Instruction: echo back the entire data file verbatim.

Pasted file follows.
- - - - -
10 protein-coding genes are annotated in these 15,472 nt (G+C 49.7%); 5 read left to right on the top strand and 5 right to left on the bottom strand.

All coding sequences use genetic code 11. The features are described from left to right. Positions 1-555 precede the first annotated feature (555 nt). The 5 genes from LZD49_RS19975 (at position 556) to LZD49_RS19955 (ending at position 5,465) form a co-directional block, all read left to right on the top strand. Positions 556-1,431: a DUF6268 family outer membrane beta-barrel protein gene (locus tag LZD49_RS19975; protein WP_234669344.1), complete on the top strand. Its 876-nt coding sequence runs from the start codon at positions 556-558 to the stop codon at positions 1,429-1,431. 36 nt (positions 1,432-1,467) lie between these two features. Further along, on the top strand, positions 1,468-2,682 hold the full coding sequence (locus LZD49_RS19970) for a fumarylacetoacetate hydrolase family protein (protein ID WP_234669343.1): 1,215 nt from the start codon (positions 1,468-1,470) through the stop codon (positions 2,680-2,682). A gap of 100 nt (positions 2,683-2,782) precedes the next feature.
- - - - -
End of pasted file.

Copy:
10 protein-coding genes are annotated in these 15,472 nt (G+C 49.7%); 5 read left to right on the top strand and 5 right to left on the bottom strand.

All coding sequences use genetic code 11. The features are described from left to right. Positions 1-555 precede the first annotated feature (555 nt). The 5 genes from LZD49_RS19975 (at position 556) to LZD49_RS19955 (ending at position 5,465) form a co-directional block, all read left to right on the top strand. Positions 556-1,431: a DUF6268 family outer membrane beta-barrel protein gene (locus tag LZD49_RS19975; protein WP_234669344.1), complete on the top strand. Its 876-nt coding sequence runs from the start codon at positions 556-558 to the stop codon at positions 1,429-1,431. 36 nt (positions 1,432-1,467) lie between these two features. Further along, on the top strand, positions 1,468-2,682 hold the full coding sequence (locus LZD49_RS19970) for a fumarylacetoacetate hydrolase family protein (protein ID WP_234669343.1): 1,215 nt from the start codon (positions 1,468-1,470) through the stop codon (positions 2,680-2,682). A gap of 100 nt (positions 2,683-2,782) precedes the next feature.